Dr Tony Rao, Consultant Psychiatrist at South London and Maudsley NHS Foundation Trust, highlights stalled progress on tackling discrimination within the health service.

I never thought, as a Consultant of Asian ethnicity, that I would now be among the hundreds of thousands at higher risk of COVID-19. I have also just found out that I don’t have the antibodies in my blood that can fight future infection.

'Poor mental health in staff can have a knock-on effect on patients.'

But there is a broader problem that I can only call racism. It may not affect me, but it does affect many people from Black and Ethnic Minority Ethnic - BAME – backgrounds who work in the NHS. Three in every five healthcare staff who have died from COVID-19 are from a BAME backgrounds, but make up just one in 5 of the overall NHS workforce. In the UK as a whole, BAME populations have up to twice the death rate from COVID-19 compared to their white counterparts. The very people at risk are those providing frontline care to those already infected with coronavirus. But these deaths are not just explained by age, gender, health and living environments.

'Culture of inequality' 

In 2020, there remains a deep rooted culture of race inequality in our one million strong NHS workforce. 45 percent of doctors and 25 percent of nurses are from BAME backgrounds. So what has this got to do with mental health? Well, we know that an inclusive, valued and motivated workforce will be more productive, less stressed and healthier. The Workforce Race Equality Standard, known as WRES, was introduced to ensure equal access to career opportunities and fair treatment in the workplace for BAME staff. That is clearly not happening. Their 2019 report found that there has been no change in the overall proportion of reports across NHS Trusts concerning discrimination, bullying, harassment and abuse compared to the year before. Career progression also no showed no change.

Statistics of stagnation:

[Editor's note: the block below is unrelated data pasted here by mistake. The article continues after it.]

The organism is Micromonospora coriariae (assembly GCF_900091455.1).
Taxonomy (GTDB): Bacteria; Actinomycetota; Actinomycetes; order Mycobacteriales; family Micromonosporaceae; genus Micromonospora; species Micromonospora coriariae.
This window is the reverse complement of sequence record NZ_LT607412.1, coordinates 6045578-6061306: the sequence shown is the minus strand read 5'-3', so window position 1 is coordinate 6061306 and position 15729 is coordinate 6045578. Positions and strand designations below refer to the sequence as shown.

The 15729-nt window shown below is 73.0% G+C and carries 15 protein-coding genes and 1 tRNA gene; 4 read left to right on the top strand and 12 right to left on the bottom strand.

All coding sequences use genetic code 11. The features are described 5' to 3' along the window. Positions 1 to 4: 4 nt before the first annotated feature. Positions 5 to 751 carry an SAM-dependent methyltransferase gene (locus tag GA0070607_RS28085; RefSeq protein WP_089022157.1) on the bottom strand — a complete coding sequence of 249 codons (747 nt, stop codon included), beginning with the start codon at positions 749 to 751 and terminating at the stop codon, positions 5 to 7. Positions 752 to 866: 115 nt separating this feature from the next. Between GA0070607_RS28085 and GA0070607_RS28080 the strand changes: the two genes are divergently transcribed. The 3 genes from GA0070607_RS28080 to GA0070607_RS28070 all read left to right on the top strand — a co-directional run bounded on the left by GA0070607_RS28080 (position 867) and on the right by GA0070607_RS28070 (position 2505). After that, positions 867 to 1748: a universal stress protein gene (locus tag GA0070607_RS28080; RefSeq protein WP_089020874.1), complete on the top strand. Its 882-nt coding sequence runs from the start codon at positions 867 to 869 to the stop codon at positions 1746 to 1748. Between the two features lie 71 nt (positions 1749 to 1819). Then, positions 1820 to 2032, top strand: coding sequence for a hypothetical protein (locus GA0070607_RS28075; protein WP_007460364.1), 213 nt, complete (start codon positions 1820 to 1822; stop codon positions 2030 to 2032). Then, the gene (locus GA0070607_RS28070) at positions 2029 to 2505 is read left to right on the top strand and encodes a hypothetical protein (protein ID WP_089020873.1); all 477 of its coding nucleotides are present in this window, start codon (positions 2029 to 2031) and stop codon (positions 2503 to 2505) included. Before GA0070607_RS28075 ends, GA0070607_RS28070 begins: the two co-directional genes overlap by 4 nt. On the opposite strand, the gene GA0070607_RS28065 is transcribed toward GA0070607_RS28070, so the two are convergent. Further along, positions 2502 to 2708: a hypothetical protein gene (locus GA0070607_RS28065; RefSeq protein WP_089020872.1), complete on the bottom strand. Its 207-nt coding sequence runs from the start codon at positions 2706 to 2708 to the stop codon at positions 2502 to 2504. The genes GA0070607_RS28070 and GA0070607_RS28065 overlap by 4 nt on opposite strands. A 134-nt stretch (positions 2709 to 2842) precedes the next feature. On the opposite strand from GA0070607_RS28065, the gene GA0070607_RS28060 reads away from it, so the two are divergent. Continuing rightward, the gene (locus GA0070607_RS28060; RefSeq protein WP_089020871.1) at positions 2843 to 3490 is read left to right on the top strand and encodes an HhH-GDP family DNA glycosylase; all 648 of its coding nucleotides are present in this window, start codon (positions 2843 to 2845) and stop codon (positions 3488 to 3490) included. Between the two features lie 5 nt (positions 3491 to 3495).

• Across all NHS Trusts, 29 percent of BAME staff reported discrimination, bullying, harassment and abuse in the 2019 reporting period compared to 28 percent in the 2018 reporting period.
  • Across all NHS Trusts, 70 percent of BAME staff reported opportunities for career progression in the 2019 reporting period compared to 72 percent in the 2018 reporting period.

This points to a failure of our NHS to tackle behaviour that can only be construed as racism by any other name. Poor mental health in health care staff can have a knock-on effect on the people that they care for. Many of these people will themselves be BAME populations, with higher rates of mental health problems than White British populations. That’s a double whammy of a different kind.

So, what can we do now to make sure that the mental health of our health care staff is protected? The first port of call should be reducing exposure to COVID-19, based on individual risk profiles. But there is also the longer term. Staff need to feel valued by their employers so that they can progress in their careers. New initiatives to improve these opportunities such as the Stepping Up and Ready Now programmes are already in place in many Trusts.

Ground rules and direct challenges

We also need to challenge racist attitudes and behaviour linked to bullying, harassment and abuse. This needs a continuum of Intervention that uses a range of measures to ensure that any racism is addressed quickly and effectively.  Such an approach needs first to set ground rules for unacceptable behaviour. Sometimes, it may even mean referring back to Trust policy. In some cases, direct challenge may be the only way to address racism. It could just as well apply to the boardroom as the ward round or multi-disciplinary meeting. Support for monitoring long term conditions such as high blood pressure or diabetes will also help to improve mental health, as will mental health support from NHS Trusts to maintain mental wellbeing.

Perhaps it is now time for the NHS to finally admit that racism remains as an underlying cause of poor mental health in its BAME staff. Protecting BME staff from COVID-19 will help to reduce stress and anxiety, but Trusts need to go a step further. They need to acknowledge that it’s not just about COVID-19. Racism kills and it is everyone’s business to make sure that we stamp it out.

The author is Consultant Old Age Psychiatrist and Visiting Researcher, Institute of Psychiatry, Psychology and Neuroscience Psychological Medicine and Older Adults Directorate Lead for Dual Diagnosis in Older Adults at South London and Maudsley NHS Foundation Trust.